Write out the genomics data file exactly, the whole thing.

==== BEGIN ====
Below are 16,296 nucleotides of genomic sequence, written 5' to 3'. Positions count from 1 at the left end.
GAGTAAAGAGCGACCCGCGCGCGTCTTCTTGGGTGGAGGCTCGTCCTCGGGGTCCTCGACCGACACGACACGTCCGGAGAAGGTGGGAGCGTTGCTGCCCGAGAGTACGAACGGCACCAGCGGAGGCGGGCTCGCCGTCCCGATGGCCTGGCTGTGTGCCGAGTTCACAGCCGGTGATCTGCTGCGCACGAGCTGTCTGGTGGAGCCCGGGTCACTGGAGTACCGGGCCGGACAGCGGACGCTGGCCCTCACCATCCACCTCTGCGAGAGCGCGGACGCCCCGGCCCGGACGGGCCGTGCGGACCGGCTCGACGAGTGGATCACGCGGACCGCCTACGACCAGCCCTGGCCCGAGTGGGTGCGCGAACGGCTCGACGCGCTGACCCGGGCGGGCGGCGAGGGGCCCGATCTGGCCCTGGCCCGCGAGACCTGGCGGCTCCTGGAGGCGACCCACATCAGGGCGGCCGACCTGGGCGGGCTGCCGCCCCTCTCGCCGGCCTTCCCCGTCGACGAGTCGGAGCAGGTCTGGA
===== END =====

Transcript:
Below are 16,296 nucleotides of genomic sequence, written 5' to 3'. Positions count from 1 at the left end.
GAGTAAAGAGCGACCCGCGCGCGTCTTCTTGGGTGGAGGCTCGTCCTCGGGGTCCTCGACCGACACGACACGTCCGGAGAAGGTGGGAGCGTTGCTGCCCGAGAGTACGAACGGCACCAGCGGAGGCGGGCTCGCCGTCCCGATGGCCTGGCTGTGTGCCGAGTTCACAGCCGGTGATCTGCTGCGCACGAGCTGTCTGGTGGAGCCCGGGTCACTGGAGTACCGGGCCGGACAGCGGACGCTGGCCCTCACCATCCACCTCTGCGAGAGCGCGGACGCCCCGGCCCGGACGGGCCGTGCGGACCGGCTCGACGAGTGGATCACGCGGACCGCCTACGACCAGCCCTGGCCCGAGTGGGTGCGCGAACGGCTCGACGCGCTGACCCGGGCGGGCGGCGAGGGGCCCGATCTGGCCCTGGCCCGCGAGACCTGGCGGCTCCTGGAGGCGACCCACATCAGGGCGGCCGACCTGGGCGGGCTGCCGCCCCTCTCGCCGGCCTTCCCCGTCGACGAGTCGGAGCAGGTCTGGA